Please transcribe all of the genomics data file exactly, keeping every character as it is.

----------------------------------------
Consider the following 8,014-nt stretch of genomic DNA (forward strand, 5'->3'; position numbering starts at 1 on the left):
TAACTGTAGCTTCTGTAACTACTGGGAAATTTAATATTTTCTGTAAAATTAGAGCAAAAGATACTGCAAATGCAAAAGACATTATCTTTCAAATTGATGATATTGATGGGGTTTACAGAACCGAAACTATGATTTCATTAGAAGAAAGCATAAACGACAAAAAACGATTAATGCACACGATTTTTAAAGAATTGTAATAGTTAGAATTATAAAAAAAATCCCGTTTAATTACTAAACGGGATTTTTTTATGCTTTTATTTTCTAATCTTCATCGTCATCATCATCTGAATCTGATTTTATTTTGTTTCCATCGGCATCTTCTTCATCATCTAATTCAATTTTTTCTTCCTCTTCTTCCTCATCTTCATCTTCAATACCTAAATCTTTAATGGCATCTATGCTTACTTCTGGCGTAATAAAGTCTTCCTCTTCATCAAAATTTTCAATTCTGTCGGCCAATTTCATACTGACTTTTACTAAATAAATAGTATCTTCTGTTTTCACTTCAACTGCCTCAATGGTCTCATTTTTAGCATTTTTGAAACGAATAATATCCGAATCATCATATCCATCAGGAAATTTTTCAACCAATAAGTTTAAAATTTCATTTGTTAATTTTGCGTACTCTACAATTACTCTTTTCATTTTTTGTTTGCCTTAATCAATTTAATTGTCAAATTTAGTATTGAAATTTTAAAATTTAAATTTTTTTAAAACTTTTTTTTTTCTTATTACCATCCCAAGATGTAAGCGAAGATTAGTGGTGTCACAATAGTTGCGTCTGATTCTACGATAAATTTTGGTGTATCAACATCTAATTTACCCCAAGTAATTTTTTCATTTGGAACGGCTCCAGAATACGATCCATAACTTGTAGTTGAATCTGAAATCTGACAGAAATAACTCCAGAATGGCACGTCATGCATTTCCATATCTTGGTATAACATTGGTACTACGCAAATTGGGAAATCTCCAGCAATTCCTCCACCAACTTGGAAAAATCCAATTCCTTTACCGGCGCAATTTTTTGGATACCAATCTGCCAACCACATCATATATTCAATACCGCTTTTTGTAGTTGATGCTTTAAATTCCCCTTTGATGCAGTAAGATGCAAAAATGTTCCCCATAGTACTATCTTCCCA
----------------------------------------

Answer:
Consider the following 8,014-nt stretch of genomic DNA (forward strand, 5'->3'; position numbering starts at 1 on the left):
TAACTGTAGCTTCTGTAACTACTGGGAAATTTAATATTTTCTGTAAAATTAGAGCAAAAGATACTGCAAATGCAAAAGACATTATCTTTCAAATTGATGATATTGATGGGGTTTACAGAACCGAAACTATGATTTCATTAGAAGAAAGCATAAACGACAAAAAACGATTAATGCACACGATTTTTAAAGAATTGTAATAGTTAGAATTATAAAAAAAATCCCGTTTAATTACTAAACGGGATTTTTTTATGCTTTTATTTTCTAATCTTCATCGTCATCATCATCTGAATCTGATTTTATTTTGTTTCCATCGGCATCTTCTTCATCATCTAATTCAATTTTTTCTTCCTCTTCTTCCTCATCTTCATCTTCAATACCTAAATCTTTAATGGCATCTATGCTTACTTCTGGCGTAATAAAGTCTTCCTCTTCATCAAAATTTTCAATTCTGTCGGCCAATTTCATACTGACTTTTACTAAATAAATAGTATCTTCTGTTTTCACTTCAACTGCCTCAATGGTCTCATTTTTAGCATTTTTGAAACGAATAATATCCGAATCATCATATCCATCAGGAAATTTTTCAACCAATAAGTTTAAAATTTCATTTGTTAATTTTGCGTACTCTACAATTACTCTTTTCATTTTTTGTTTGCCTTAATCAATTTAATTGTCAAATTTAGTATTGAAATTTTAAAATTTAAATTTTTTTAAAACTTTTTTTTTTCTTATTACCATCCCAAGATGTAAGCGAAGATTAGTGGTGTCACAATAGTTGCGTCTGATTCTACGATAAATTTTGGTGTATCAACATCTAATTTACCCCAAGTAATTTTTTCATTTGGAACGGCTCCAGAATACGATCCATAACTTGTAGTTGAATCTGAAATCTGACAGAAATAACTCCAGAATGGCACGTCATGCATTTCCATATCTTGGTATAACATTGGTACTACGCAAATTGGGAAATCTCCAGCAATTCCTCCACCAACTTGGAAAAATCCAATTCCTTTACCGGCGCAATTTTTTGGATACCAATCTGCCAACCACATCATATATTCAATACCGCTTTTTGTAGTTGATGCTTTAAATTCCCCTTTGATGCAGTAAGATGCAAAAATGTTCCCCATAGTACTATCTTCCCA